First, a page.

“Is it the bride?” I swallowed hard remembering how nervous she’d been as Fern had done her hair earlier in the day. Fern had a talent for loosening brides up, usually by sharing raunchy gossip of questionable origin, but this one had been a challenge even for a seasoned wedding hair stylist like him.
“No, no, no,” Fern waved his hands around his face like he was shooing off a swarm of mosquitoes. “No one sent me. I came to tell Annabelle before anyone else did.”
“Tell me what?” I said, immediately running through the list of possible wedding disasters in my head. At least it wasn’t the bride; I mentally ticked her off my list. My mind leapt to the next natural problem. “Is it the mother-of-the-bride? Stepmother? Step-mother’s assistant?”
Fern hesitated. “Maybe you should just see for yourself.” He snatched my umbrella from the floor and slipped out between the plastic flaps of the tent.
“Great,” I said, grabbing a pale yellow napkin from a nearby pile and draping it over my head. I’d learned this trick by watching the waitstaff try to keep their heads dry while carrying trays of food onto the boat.
“I’m right behind you,” Kate said, picking up her own napkin.
Richard threw his oven mitt down on the prep table. “Don’t even think about leaving me behind.” He turned to one of his chefs. “Get all the platters for the buffet ready, and I’ll be back to garnish.”
I adjusted my napkin so I could see through the dangling points and pushed my way out of the tent. The rain was still beating down wildly and it stung my cheeks through the yellow fabric. I groped the few feet to the metal ramp and pulled myself up by the rope, my feet slipping on the slick metal. I was surprised we hadn’t lost a waiter or two to the dark water below and was grateful when I reached the top. Jumping onto the boat, I ducked in through one of the heavy glass doors, and then held it open for Kate and Richard to follow.
I pulled the sopping wet napkin off of my head and pushed back a dripping strand of hair. I usually wore my auburn hair pulled back in a bun but the rain had made a disaster of even my simple hairstyle and it kept falling into my eyes. I could only imagine that any trace of makeup had run off my face hours ago. I reminded my self that I wasn’t here to meet men. Surprisingly, I had enough of those in my life already.
Fern stood in the hallway that led to the informal dining room on one side and the spacious living room on the other. We were using the casual dining room to stage the food and, as the door swung open, I could see one of Richard’s chefs touching up a silver tray of hors d’oeuvres that a waiter held in front of him.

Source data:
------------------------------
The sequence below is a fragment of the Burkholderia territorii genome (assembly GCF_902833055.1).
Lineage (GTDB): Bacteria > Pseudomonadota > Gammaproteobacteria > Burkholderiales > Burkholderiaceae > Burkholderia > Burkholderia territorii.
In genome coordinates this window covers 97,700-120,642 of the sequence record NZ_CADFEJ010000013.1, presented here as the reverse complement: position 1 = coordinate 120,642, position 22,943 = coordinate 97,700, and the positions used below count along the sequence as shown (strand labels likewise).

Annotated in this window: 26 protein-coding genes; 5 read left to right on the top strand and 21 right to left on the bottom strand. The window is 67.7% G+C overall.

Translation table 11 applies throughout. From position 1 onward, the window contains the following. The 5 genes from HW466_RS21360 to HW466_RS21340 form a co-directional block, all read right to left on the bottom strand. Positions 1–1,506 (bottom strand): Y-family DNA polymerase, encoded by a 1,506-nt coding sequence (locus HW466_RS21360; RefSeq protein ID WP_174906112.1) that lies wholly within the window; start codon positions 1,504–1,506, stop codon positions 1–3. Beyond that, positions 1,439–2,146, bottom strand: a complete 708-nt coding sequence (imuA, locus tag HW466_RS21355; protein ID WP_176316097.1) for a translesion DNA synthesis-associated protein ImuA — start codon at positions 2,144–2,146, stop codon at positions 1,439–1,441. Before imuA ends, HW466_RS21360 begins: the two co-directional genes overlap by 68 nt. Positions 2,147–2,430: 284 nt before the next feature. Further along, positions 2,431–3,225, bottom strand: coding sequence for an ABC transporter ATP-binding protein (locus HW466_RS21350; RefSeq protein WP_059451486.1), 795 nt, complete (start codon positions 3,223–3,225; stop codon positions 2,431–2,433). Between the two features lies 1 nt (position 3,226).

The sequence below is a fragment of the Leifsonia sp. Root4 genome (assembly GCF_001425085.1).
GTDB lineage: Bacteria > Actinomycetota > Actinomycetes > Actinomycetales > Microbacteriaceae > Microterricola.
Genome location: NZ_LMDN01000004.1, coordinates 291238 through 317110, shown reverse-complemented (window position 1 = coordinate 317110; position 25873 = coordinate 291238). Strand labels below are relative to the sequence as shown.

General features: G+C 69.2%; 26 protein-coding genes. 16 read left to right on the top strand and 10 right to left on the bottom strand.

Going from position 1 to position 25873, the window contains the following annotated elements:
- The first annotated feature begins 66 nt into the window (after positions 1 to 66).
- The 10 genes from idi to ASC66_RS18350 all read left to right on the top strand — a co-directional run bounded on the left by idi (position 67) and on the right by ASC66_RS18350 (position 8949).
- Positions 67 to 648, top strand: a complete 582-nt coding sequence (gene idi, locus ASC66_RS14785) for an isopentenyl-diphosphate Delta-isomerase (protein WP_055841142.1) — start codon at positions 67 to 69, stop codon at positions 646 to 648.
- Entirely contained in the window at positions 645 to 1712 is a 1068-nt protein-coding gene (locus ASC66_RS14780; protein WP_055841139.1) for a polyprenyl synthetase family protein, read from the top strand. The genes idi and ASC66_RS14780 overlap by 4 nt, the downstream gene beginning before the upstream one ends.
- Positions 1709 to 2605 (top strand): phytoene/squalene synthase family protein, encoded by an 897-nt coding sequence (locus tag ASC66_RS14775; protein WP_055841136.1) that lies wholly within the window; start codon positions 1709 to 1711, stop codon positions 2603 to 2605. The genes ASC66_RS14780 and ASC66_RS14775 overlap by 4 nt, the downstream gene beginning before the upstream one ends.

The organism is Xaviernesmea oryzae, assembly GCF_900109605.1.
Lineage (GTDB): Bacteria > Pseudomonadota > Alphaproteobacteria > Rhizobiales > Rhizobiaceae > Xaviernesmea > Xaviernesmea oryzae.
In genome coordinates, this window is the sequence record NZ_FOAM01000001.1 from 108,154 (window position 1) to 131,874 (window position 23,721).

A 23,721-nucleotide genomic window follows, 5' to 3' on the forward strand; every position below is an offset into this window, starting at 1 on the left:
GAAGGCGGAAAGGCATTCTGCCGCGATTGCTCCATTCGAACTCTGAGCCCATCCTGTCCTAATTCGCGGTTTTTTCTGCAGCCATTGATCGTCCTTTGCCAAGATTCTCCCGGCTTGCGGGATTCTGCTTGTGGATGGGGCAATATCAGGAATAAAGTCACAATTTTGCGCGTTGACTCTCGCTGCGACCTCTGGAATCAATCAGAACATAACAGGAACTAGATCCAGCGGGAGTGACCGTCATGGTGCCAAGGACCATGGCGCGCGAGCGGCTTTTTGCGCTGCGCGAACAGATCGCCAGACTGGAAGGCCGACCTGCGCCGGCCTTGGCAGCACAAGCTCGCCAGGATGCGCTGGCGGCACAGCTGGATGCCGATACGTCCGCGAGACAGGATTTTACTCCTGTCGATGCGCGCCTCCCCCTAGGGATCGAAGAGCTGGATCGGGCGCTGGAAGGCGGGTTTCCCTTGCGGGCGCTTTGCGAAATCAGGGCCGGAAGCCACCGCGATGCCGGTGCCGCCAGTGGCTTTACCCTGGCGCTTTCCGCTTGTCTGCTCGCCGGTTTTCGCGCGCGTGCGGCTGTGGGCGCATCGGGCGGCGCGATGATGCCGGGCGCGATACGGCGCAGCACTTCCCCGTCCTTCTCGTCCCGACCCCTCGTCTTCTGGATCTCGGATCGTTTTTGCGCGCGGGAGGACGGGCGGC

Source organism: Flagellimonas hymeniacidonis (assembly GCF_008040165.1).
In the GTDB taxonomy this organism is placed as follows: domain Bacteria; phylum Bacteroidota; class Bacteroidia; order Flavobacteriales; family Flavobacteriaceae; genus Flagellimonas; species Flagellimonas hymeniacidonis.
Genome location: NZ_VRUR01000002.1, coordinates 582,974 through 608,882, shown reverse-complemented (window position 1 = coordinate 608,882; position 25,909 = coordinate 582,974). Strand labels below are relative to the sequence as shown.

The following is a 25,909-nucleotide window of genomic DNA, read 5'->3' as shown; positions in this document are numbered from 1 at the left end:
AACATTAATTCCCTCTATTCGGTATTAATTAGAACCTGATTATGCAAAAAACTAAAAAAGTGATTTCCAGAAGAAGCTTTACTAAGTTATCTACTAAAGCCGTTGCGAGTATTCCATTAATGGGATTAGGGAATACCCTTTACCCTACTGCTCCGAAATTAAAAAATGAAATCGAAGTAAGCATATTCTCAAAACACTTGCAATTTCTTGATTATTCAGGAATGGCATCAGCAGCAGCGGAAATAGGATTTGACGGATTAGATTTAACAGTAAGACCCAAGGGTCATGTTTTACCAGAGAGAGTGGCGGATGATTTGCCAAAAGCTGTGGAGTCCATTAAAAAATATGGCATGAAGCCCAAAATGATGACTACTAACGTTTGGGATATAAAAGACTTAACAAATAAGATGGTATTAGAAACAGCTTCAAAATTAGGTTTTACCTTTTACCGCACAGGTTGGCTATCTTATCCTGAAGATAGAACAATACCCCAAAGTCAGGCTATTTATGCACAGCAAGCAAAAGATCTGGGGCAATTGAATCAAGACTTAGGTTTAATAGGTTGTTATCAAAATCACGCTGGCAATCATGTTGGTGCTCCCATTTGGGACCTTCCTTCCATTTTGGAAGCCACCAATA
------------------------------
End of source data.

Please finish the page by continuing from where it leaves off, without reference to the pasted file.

“This way.” Fern motioned us in the other direction and we followed him across the living room to the marble entrance foyer and gleaming gold staircase that led to the lower decks.
The client had indeed redecorated the boat in shades of the bride’s favorite colors: lemon and tangerine. The couches had been done in a yellow silk with orange throw pillows and the entire boat had been carpeted the color of frothy, beaten egg yolks. It felt like walking into a sunset. Or an egg.
“Where are we going?” Kate said from behind me. “The party isn’t down there.”
Fern placed a finger over his lips like all the guests weren’t on the two decks above us putting away vast quantities of iced seafood and vodka. “You’ll see.”
We formed a silent procession down the twisting staircase to the lower deck. I recognized this as the level with all of the guest bedrooms and the indoor gym. This was also where we’d shoved the furniture from the upper decks when we realized that the entire wedding would have to be inside the boat. The original plan had been to have the desserts and dancing on the top deck helicopter pad but when the rain had started in the morning and hadn’t stopped, we’d had to change strategy.
Fern opened a door and I saw deck chairs stacked up to the ceiling.
“Oops,” he said. “Wrong door.”
He opened the door next to it, and I felt the rush of humidity. The glass door to the steam room hung open across from us and had filled the gym with a warm haze. Like everything on the boat, the gym used space efficiently with one elliptical machine and one universal weight contraption filling the room.
“I couldn’t find the switch to turn it off,” Fern explained with a cough. The steam smelled like eucalyptus, and I couldn’t help taking a deep breath.
Kate waved a hand in front of her. “Why is the steam room on during the wedding?”
“Is someone in there?” I narrowed my eyes and could just make out a figure slumped against the tile bench. “And are they wearing a suit?”
Richard sucked in air. “That’s not just any suit. That’s Dolce and Gabana.”
“How can you tell that from here?” I asked.
He shrugged. “It’s a gift.”
“All right, buddy.” Kate called into the room and clapped her hands. “Party’s over. This floor is off-limits.”
I felt my skin go cold despite the heat billowing from the steam room. “Oh, no,” I said as the body slipped off the bench and rolled onto the floor with a splash and a thud. “Not again.”
Richard jumped back as droplets of warm water hit our legs. “Is that . . .?”
I splashed over to the limp body and turned him over to feel for a pulse. “It’s Jeremy Johns.”
Kate gave a small scream. “Is he . . .?”
I nodded as pulled my fingers away from his neck and stepped back. “Dead.”
“I thought it looked like the fancy floral designer you flew in from New York,” Fern tapped his chin. “But what’s he doing down here? Wasn’t he supposed to be putting the final touches on the buffet flowers upstairs?”
It looked like the only thing Jeremy Johns would be doing with flowers from now on would be pushing up daisies.
I rubbed my temples. I couldn’t believe this was happening. The week has started off so well.